Up ‘n Down with Puffy Lifts contains my favorite Wonder Effect of this second world. Throughout the whole stage, the central conceit is that Mario and friends are platforming on the titular cake-like Puffy Lifts, which compress when weight is put on them. That alone is a clever stage gimmick that kept me thinking about how long I stayed on certain platforms, so it was a surprising joy when a Wonder Effect turned me into a Puffy Lift. The main challenge then became keeping objects off the top of my Puffy Lift character, which forced me to think methodically about when and where to jump throughout the whole Puffy Lift section.
This Petal Isles Wonder Effect that transforms players into a Goomba was all over the marketing of Super Mario Bros. Wonder. I get why: it’s one of the game’s most game-changing Wonder Effects. Like capturing an enemy with Cappy in Super Mario Odyssey for the first time, this Wonder Effect transforms players into one of Mario’s most iconic enemies. It essentially turns Super Mario Bros. Wonder into a stealth game for a bit. The stage’s titular Maw Maws are natural predators of Goomba, and will rush for and eat one if they spot it. As it’s not easy to fight back as a Goomba, the rest of the stage is then spent dashing from cover to cover behind trees and bushes, hoping you aren’t spotted and eaten by a Maw Maw along the way. It’s one of Super Mario Bros. Wonder’s tensest Wonder Effects and a great level to show someone to demonstrate how much Wonder Effects can shake things up.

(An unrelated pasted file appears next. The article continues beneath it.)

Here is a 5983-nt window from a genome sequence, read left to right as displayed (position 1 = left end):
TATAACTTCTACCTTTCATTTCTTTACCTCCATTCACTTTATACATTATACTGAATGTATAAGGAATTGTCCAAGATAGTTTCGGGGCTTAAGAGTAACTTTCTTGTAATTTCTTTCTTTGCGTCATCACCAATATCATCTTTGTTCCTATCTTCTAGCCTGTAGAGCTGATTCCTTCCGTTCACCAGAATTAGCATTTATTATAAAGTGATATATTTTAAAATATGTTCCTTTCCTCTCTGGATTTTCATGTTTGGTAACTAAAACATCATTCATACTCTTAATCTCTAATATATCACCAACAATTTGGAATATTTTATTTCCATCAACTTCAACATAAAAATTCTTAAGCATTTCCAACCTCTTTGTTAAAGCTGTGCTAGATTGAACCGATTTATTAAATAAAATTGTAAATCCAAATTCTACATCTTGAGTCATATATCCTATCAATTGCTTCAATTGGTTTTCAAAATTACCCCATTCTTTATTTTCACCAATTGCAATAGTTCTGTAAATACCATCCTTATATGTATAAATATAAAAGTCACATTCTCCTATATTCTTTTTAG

Like Piranha Plants on Parade, Upshroom Downshroom features another Wonder Effect that essentially turns the stage into a music level. Instead of a Piranha Plant singalong, though, it’s a Halloween dance party as all the enemies in the stage start dancing to a song called Pumpkin Party. The aesthetics and tone of this Wonder Effect are a perfect fit for the October spooky season. I’ll probably go back to play this stage on Halloween, and you should, too. Regardless of the time of year, it’s another reminder of how excellent the music-based Wonder Effects are.
For most of Dragon Boneyard, I was platforming across the titular fossils while trying to avoid lava. I had assumed this level’s Wonder Effect would have me run away from a massive rolling fossil, Indiana Jones-style, but what actually happened was a lot more magical. The Wonder Flower brought one of the dragons back to life — it looks like an ancestor to Yoshi — and I got to ride it. The dragon looked happy to be alive again, creating yet another spectacle that I won’t be forgetting anytime soon. I can tell Nintendo really likes this Wonder Effect, too, because the dragons are brought back a couple more times in Super Mario Bros. Wonder, including during the final stage where players take on Bowser.